The German stuff is worth a lot more and they found a panther in someone's basement in Germany.

    A relatively large number of ex German stuff turned up in Bulgaria in the 90s. They had been used in static defense emplacements. Some got stolen.
     
    Last edited: Nov 26, 2019
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  6. EgonSpengler

    EgonSpengler Deity

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    I like the look of the casemate TDs, even if their useful lifespan was about 10 minutes.
     
  7. Zardnaar

    Zardnaar Deity

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    Hetzer apparently did well for the amount if resources put into them.
     
  8. Oerdin

    Oerdin Deity

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    M26/M46 was produced from 1943-1953. Same basic tank with upgrades as time went on. It was used in the battle of the bulge.
     
  9. cardgame

    cardgame Obsessively Opposed to the Typical

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    The Stug III was Germany's most useful tank with the highest kills and some of the easiest construction/maintenance/logistics
     
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  10. Phrossack

    Phrossack Armored Fish and Armored Men

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    Even if you retroactively consider the M26 an M46, only twenty arrived in Europe in time for the war, and then only in February 1945, after the end of the Battle of the Bulge.
     
  11. Oerdin

    Oerdin Deity

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    So? It was still the best tank fieldedand served in combat in WW2. The OP didn’t put a qualifier on it talking about numbers deployed. Oh, and, yes, M26/M46 series was the same basic tank just with upgrades over its service life.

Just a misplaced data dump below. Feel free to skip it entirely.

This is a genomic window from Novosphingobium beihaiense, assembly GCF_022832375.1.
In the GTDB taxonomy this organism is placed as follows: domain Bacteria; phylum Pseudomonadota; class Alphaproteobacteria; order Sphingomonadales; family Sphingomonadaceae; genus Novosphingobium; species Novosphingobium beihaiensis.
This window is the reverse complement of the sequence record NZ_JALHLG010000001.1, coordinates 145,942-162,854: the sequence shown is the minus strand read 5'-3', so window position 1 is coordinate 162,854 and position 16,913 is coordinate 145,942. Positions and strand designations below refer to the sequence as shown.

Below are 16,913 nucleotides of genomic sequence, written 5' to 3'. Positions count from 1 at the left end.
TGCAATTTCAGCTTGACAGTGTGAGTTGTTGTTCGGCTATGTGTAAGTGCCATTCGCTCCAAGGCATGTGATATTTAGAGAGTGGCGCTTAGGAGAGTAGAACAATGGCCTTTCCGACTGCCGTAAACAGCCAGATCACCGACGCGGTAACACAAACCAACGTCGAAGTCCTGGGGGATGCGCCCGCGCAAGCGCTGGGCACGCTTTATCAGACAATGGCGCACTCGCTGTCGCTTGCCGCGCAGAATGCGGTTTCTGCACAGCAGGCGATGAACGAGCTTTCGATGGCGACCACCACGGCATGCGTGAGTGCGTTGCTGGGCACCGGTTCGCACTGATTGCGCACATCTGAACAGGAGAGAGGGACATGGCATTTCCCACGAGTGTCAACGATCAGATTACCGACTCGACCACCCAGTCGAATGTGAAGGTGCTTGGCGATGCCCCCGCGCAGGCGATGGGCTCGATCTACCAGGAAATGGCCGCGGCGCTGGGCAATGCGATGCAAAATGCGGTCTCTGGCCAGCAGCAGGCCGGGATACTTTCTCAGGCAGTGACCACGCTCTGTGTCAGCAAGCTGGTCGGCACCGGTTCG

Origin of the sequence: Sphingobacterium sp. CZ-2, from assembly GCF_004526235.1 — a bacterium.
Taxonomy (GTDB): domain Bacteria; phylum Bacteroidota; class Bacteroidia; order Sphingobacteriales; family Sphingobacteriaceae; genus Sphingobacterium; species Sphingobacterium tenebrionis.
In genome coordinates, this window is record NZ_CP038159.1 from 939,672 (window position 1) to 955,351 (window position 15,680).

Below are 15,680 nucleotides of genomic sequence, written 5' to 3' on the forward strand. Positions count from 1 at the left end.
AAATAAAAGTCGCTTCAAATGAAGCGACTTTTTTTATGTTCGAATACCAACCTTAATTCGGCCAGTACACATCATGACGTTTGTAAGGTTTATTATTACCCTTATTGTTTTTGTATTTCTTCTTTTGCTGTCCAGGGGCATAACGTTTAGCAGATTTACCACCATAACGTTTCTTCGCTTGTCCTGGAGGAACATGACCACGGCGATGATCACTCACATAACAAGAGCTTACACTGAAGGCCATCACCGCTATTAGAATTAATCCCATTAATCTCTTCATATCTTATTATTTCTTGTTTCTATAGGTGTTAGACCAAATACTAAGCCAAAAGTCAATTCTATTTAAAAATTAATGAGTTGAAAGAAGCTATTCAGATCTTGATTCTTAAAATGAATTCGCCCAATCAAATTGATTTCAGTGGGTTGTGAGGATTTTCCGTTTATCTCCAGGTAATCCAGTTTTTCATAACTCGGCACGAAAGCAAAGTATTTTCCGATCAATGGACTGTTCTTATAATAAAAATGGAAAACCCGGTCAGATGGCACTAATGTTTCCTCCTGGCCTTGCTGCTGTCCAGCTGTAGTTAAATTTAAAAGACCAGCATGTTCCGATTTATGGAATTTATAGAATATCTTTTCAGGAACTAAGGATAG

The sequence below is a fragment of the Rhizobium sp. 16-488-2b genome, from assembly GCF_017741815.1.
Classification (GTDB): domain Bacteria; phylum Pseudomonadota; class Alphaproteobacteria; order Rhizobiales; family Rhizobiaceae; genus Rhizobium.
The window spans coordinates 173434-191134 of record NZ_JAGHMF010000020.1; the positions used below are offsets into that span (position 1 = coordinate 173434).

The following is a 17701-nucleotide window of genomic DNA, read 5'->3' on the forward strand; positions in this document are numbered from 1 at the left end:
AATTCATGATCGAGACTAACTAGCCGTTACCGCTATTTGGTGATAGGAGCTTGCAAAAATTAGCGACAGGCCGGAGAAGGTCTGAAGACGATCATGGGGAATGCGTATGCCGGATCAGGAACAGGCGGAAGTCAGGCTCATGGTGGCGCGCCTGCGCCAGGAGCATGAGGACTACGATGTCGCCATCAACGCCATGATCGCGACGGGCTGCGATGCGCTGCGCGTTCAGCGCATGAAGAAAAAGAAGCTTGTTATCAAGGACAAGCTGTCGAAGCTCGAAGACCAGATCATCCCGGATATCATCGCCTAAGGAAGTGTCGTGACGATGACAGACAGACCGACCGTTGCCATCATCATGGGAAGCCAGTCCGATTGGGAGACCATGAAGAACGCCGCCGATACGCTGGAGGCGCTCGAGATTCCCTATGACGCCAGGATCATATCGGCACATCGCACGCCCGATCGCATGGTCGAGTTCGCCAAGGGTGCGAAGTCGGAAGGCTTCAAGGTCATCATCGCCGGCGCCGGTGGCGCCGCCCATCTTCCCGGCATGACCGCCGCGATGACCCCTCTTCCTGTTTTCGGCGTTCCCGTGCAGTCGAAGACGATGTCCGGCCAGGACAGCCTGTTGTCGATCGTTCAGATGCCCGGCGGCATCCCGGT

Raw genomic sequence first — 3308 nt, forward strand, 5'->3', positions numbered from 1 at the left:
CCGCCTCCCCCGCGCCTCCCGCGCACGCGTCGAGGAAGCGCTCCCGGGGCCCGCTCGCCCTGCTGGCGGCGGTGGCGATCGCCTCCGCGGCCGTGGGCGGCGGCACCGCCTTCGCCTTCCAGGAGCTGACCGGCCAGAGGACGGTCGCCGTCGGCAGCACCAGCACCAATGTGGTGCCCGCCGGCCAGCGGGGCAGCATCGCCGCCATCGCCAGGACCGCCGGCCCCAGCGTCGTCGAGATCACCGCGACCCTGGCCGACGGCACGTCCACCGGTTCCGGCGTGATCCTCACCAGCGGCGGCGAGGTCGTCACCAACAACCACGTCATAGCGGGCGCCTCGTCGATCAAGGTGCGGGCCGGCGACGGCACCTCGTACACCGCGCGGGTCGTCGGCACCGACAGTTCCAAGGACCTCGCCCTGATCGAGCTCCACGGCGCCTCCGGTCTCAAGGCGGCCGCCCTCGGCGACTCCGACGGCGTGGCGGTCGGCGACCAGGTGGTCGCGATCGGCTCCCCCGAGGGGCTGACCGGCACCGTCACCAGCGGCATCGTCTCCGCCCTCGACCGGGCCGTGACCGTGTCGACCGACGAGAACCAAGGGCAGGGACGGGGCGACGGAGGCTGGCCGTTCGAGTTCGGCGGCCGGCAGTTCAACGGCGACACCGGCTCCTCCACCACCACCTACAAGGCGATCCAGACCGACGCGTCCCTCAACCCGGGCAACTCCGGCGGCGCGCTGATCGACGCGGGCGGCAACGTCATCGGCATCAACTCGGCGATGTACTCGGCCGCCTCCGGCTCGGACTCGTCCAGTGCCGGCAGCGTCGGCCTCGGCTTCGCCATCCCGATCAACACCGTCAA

12. Broken_Erika

    Broken_Erika Nothing

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  13. Zardnaar

    Zardnaar Deity

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    Well they lost 44 000 of then, another poster put in a Soviet tankers opinion vs the Sherman and in Korea they lost 2-1 vs the Sherman.

    It's a big symbol of course to the people of the USSR like the Spitfire is to the British.
     
  14. FriendlyFire

    FriendlyFire Codex WMDicanious

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    Stuggs are generally deployed on the defensive which explains there high kill ratios, and the Germans tend to overstate tank kill.
    Apart from that its a pretty ingenious design, making use of Panzer III production
    It was also cheaper to produce then a Turret Panzer4 tank

    Not really suitable for offensive, the Germans used them of course because they had no choice and these took heavily losses when used in place of a turreted tanks.
     
    Last edited: Nov 26, 2019
  15. Zardnaar

    Zardnaar Deity

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    It wasn't just cost it was a way to use factories for early war lt tanks could be used to manufacture effective weapons.